(Without the LED array, it only took 4 minutes to implement a pedometer on Phidgets.)
While I only needed to plug the accelerometer into the USB port in Phidgets, I had to Google the pin layouts of the accelerometer module for Arduino.

On the software side, the strength of being able to program using a high-level programming language on Phidgets really showed.
I was able to use various (self-made) utility libraries to speed up the implementation:
a moving average calculator class which makes calculating moving averages a one-liner,
a graph drawing toolkit that let me visualize and debug the accelerometer output
The time spent programming was a clear win for Phidgets: (Phidgets: 3 mins Arduino: 6 mins)


Arduino: $31(Arduino Uno, Accelerometer
Phidgets: $150(Phidgets Interface Kit 8/8/8PhidgetSpatial 3/3/3 Sensor)

Just to press home the point, Phidgets is expensive.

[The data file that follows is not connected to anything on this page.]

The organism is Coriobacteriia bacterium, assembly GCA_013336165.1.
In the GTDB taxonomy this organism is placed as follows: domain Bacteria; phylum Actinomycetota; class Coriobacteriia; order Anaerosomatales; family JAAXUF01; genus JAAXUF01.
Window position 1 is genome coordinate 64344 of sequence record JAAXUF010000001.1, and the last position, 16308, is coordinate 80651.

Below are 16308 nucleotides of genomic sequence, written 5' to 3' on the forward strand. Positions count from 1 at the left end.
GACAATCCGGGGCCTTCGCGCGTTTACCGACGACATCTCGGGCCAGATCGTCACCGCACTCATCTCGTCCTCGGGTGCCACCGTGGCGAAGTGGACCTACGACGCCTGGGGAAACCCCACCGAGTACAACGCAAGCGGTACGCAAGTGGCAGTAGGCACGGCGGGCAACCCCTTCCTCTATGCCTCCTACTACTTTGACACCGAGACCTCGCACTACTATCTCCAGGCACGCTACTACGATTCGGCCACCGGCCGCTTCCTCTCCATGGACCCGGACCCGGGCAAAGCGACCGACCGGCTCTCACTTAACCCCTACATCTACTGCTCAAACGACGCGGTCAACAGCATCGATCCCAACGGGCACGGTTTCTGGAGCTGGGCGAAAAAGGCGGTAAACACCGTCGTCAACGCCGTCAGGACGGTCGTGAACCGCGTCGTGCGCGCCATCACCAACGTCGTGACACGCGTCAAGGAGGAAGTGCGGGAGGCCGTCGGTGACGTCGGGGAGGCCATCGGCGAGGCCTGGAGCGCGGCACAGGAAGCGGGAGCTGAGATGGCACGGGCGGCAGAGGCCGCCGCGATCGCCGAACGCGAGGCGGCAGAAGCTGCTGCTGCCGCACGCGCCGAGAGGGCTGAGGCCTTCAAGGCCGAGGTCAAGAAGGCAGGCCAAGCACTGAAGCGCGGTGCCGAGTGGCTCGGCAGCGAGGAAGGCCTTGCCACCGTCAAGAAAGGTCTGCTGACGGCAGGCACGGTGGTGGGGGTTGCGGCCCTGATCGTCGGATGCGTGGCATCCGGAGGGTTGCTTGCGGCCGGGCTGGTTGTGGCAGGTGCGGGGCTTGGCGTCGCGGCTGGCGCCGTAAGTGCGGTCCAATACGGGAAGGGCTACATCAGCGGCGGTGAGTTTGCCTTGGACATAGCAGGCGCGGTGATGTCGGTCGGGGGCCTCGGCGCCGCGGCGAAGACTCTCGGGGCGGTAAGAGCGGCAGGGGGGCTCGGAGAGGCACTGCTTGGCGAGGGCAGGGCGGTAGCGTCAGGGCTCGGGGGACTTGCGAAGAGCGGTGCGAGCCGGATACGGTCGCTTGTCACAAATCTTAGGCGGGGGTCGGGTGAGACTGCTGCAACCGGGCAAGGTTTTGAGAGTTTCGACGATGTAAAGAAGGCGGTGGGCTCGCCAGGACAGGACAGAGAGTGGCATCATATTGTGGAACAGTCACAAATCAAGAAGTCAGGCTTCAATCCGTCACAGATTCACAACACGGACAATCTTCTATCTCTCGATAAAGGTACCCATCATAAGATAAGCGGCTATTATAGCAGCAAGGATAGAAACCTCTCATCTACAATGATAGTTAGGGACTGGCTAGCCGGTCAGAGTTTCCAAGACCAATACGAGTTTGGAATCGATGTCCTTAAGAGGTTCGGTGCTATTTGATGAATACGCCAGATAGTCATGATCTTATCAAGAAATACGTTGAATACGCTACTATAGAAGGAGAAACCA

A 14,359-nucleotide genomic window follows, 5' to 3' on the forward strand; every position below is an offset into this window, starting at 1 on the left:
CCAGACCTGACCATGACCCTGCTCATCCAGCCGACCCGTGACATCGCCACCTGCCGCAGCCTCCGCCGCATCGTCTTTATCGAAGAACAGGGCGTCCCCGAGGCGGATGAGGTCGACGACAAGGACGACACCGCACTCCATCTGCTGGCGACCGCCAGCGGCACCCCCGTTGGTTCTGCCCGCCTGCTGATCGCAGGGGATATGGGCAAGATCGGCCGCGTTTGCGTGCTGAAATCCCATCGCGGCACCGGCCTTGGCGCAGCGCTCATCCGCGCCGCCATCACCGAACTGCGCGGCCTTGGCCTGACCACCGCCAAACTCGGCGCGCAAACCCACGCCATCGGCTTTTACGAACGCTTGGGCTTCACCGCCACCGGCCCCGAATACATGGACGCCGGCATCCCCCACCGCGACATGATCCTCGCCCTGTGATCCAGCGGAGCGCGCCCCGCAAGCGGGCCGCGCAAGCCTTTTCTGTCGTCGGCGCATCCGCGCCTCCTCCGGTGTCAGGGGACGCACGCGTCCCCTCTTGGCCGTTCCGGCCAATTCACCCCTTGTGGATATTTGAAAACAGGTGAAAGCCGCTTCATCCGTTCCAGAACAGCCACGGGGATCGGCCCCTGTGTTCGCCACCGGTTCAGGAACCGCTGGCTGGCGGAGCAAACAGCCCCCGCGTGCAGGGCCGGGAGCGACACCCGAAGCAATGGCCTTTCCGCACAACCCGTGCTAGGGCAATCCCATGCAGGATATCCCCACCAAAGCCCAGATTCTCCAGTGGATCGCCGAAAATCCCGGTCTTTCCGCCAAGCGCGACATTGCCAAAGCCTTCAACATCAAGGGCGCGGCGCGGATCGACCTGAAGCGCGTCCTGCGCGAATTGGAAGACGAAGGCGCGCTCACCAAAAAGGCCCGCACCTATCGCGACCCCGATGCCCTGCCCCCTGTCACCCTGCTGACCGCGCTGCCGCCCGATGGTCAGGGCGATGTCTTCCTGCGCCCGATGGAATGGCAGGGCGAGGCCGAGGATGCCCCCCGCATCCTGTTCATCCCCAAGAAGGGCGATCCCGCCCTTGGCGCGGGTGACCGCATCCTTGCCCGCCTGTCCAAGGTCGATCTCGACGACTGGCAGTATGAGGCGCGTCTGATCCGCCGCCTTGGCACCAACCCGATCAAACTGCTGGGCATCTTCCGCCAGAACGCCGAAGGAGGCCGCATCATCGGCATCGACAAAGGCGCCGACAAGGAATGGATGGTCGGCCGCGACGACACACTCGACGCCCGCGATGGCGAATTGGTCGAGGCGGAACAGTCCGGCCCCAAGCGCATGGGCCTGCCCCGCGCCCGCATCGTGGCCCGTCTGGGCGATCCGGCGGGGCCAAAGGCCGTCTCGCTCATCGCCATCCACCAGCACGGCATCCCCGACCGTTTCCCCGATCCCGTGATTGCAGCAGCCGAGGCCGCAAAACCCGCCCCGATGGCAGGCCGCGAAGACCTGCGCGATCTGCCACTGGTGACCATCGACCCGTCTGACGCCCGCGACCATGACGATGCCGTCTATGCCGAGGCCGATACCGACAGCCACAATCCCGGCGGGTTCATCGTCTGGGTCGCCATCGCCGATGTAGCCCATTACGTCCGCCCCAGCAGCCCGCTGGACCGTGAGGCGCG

Just looking at the implementation speed, Phidgets was faster on all 3 tests.
There were some (good and bad) characteristics of Phidgets that were made apparent in the tests:

■Good things about Phidgets

1. Very fast hardware construction
As long as we stay in the realm of what Phidgets provide as modular components, prototyping hardware in Phidgets is very fast.

2. Lets you use various software resources

In the third test, I was struck by how enabling it is to be able to use the various Java utility libraries that I'd accumulated over time, in a hardware prototyping setting.
Phidgets makes hardware prototyping as easy as writing quick and dirty scripts on your PC.

3. No knowledge of electronics needed

As far as I've played around with (which isn't much), Phidgets seems to let you prototype hardware with very limited knowledge of electronics.  This may be very beneficial for programmers who have no experience in hardware.

■Bad things about Phidgets

1. Difficult to build stand-alone gadgets
Phidgets needs to be controlled by a PC, which means that its difficult to build portable/wearable devices.